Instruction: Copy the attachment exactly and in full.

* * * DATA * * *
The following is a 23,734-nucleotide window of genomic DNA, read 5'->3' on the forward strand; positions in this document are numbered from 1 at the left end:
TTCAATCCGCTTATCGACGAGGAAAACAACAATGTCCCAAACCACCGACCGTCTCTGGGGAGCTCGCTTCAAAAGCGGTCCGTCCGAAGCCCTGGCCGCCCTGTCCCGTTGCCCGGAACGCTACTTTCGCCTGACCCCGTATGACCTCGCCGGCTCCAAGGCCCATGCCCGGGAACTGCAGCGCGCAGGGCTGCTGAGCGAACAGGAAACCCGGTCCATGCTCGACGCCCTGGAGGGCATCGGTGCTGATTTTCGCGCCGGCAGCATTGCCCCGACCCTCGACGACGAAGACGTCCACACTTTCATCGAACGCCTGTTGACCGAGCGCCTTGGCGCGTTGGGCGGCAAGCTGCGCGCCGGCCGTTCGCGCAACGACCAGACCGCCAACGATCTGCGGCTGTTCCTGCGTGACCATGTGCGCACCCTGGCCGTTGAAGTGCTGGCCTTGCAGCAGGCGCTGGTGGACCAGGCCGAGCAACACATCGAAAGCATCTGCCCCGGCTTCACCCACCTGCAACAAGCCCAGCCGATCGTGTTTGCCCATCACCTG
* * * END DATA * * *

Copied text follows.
The following is a 23,734-nucleotide window of genomic DNA, read 5'->3' on the forward strand; positions in this document are numbered from 1 at the left end:
TTCAATCCGCTTATCGACGAGGAAAACAACAATGTCCCAAACCACCGACCGTCTCTGGGGAGCTCGCTTCAAAAGCGGTCCGTCCGAAGCCCTGGCCGCCCTGTCCCGTTGCCCGGAACGCTACTTTCGCCTGACCCCGTATGACCTCGCCGGCTCCAAGGCCCATGCCCGGGAACTGCAGCGCGCAGGGCTGCTGAGCGAACAGGAAACCCGGTCCATGCTCGACGCCCTGGAGGGCATCGGTGCTGATTTTCGCGCCGGCAGCATTGCCCCGACCCTCGACGACGAAGACGTCCACACTTTCATCGAACGCCTGTTGACCGAGCGCCTTGGCGCGTTGGGCGGCAAGCTGCGCGCCGGCCGTTCGCGCAACGACCAGACCGCCAACGATCTGCGGCTGTTCCTGCGTGACCATGTGCGCACCCTGGCCGTTGAAGTGCTGGCCTTGCAGCAGGCGCTGGTGGACCAGGCCGAGCAACACATCGAAAGCATCTGCCCCGGCTTCACCCACCTGCAACAAGCCCAGCCGATCGTGTTTGCCCATCACCTG